The French Divide

Ok, so I am terrible for regular updates and now I’m going  to skip almost three weeks worth of cycling in Finland in favour of talking about the French Divide ‘race’.

I’ve always had my eye on the Tour divide/Great divide mountain bike route as something I would like to do, however the expense of such an endeavor has always put me off. So when the French Divide crossed my radar I thought it looked like a great, more ‘local’ alternative. I entered and then tried to work out whether I was in anyway physically up to this challenge. To be honest the jury is sort of still out on that question.

Touring in Scandinavia had a dual purpose, fun and exploration but also acting as some last minute training for the French Divide. I have a good base of fitness from years of cycling/touring but was unsure how my body would cope and adapt to riding the sort of distances required in the ‘race’. I thought I could ride the route in probably 12 or 13 days which equated to 110 and 100 miles per day on average.

So after a week spent in Bray-Dune ‘tapering’ and generally getting more nervous the day of the start rolled around. I lined up on Saturday August 6th with 50 odd other competitors at a time far too early in the morning and at 6:24 (sunrise) we set off. It felt good to get going and the first part of the route was pretty flat although surfaces were varied. After 6 miles I had a bit of a tyre malfunction which required me to re-inflate my rear tyre, I’m still not sure why it suddenly lost air. However this meant that I was the last rider the main group having disappeared into the distance.

To be honest this really didn’t bother me, I was happier riding my own pace and just sticking to the ‘plan’ I had formed. Even at the slow pace I ride I did start to pass other riders especially when people started stopping for food etc. A feature of the way I rode in the event was that I stopped as little as possible. Long distance cycle touring has removed any resemblance of top end speed I might once have had. So to compensate I pretty rigidly would only stop for 10-30 minutes at a time and would try to limit these breaks as much as possible.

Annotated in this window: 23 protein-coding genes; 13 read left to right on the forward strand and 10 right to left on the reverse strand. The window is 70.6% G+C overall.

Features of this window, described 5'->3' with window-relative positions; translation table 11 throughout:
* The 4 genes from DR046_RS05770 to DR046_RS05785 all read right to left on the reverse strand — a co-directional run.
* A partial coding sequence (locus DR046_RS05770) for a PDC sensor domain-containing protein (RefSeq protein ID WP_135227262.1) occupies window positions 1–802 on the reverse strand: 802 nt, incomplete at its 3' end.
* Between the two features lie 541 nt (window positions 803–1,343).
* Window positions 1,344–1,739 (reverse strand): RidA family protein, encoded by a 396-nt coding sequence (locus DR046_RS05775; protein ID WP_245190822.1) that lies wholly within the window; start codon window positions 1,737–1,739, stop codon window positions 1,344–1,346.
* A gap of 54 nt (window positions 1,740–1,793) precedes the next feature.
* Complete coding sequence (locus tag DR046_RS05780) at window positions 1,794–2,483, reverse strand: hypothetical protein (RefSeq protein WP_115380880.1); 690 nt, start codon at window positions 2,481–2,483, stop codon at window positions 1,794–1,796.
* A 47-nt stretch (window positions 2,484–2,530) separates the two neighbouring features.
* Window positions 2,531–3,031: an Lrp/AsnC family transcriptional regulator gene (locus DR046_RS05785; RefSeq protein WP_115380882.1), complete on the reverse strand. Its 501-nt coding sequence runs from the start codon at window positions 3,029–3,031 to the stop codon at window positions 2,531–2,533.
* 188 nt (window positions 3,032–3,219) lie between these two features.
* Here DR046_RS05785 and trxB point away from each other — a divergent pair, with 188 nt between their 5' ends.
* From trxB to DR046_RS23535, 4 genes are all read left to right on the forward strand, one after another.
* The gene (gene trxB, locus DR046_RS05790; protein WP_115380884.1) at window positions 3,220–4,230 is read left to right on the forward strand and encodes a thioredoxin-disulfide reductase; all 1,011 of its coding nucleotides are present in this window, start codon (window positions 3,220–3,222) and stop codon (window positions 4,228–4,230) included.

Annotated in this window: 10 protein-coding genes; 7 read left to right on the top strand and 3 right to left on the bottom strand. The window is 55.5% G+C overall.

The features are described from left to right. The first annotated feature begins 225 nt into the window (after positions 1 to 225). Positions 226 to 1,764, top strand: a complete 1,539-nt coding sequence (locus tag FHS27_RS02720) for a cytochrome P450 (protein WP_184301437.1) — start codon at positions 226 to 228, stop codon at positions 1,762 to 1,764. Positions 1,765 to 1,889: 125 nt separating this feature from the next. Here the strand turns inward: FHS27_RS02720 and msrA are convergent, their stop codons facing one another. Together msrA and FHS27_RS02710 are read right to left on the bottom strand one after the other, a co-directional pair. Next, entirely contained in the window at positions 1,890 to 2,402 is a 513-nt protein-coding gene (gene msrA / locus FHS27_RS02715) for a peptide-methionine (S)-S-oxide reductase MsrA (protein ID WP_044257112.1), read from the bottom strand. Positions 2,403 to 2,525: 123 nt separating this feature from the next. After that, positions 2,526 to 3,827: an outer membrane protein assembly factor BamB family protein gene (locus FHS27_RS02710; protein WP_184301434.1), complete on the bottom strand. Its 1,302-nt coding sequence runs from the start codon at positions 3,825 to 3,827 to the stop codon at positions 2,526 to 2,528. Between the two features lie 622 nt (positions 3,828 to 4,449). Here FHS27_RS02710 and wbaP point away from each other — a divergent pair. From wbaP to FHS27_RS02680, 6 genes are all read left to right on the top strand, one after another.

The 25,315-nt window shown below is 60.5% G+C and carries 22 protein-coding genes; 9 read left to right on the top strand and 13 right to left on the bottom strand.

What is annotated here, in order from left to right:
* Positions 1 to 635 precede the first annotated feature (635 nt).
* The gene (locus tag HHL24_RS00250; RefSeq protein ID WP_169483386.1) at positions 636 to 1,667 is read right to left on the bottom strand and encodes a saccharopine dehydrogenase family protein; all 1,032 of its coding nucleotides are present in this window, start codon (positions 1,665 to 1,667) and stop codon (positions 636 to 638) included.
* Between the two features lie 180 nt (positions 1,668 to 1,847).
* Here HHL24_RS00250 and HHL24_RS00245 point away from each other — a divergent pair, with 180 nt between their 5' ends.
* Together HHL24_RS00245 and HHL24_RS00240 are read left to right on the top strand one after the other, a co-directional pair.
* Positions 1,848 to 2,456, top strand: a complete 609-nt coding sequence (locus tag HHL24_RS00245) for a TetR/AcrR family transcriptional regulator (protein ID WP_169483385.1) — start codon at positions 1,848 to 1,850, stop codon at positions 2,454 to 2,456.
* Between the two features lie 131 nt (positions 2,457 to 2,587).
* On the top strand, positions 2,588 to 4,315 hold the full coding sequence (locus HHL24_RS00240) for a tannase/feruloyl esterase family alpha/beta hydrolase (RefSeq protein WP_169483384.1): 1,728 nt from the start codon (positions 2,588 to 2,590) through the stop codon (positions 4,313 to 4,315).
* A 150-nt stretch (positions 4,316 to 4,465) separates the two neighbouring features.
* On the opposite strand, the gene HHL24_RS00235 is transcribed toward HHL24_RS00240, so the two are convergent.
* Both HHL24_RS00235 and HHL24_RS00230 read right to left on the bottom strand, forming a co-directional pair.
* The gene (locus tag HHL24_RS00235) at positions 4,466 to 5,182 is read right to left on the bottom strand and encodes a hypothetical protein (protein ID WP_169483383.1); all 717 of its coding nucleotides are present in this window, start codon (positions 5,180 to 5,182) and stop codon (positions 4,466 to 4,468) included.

After covering 140 miles on the first day I camped in some woods with a French guy called Alex and agreed that as he was setting an alarm for 5:30am that I would also do the same. I had originally planned to set alarms for 6 or even 6:30 I think but getting up before dawn and being on the road/trail as the sun rose was definitely a better idea so I continued in this habit.

To be honest my resounding memories of the first couple of days are what I would view as the ‘annoying’ bits. Overgrown paths resulting in being repeatedly stung by nettles and cut by thorns. Short sharp ascents that I couldn’t ride. Waterlogged trails with large expanses of water. These elements really detracted from the fun bits. After 36 hours I arrived at the first checkpoint in Reims. I was pretty astonished to be told I was the 21st person to get there. Where was everybody? It’s a really odd feeling to pass people but not actually see them because they are eating/sleeping etc.

This was a real confidence boost and after a good feed I pushed on into the woods to the south my enthusiasm being slightly tempered by an uphill push through some of the stickiest clay/mud I’ve ever seen. After this point the route started to include more field edges/boundaries and gravel paths and less mud which made going a bit quicker and easier. However it also included more climbing.

On Wednesday (I think) after camping just outside of Avallon I entered the region of Morvan, which I really enjoyed. It was a fun day on the bike despite 110 miles and 3000 metres of climbing. The area in my eyes is ‘alpine light’, some really good ups and downs without being as technical as the alps. My first taste of ‘mountains’ again gave me confidence as I seemed to cope well both in terms of fitness going up and technical ability on the way down. I was starting to feel like I could definitely complete this challenge and had a small buffer of miles in the bank for when I reached the higher peaks in the Massif central and the Pyrenees.

At the end of Wednesday I had pushed on riding longer than I normally would so that I reached the checkpoint in Toulon-sur-Arroux. Again I was in 21st place. For the last 5 miles or so I was nursing my gears because I knew my rear derailleur cable was about to snap. I wasn’t worried though as I had a spare in my bag. The cable snapped literally as I rode into town and when I tried to change it at the checkpoint I suddenly discovered that the cable I had was too short! Now officially according to the rules at this point no one should have helped me or given me assistance and I would have had to essentially covert my bike to single speed until I found a bike shop. I however learnt at the checkpoint that there were other riders who had stopped in the town and that maybe I could ask them for a cable (bending the rules).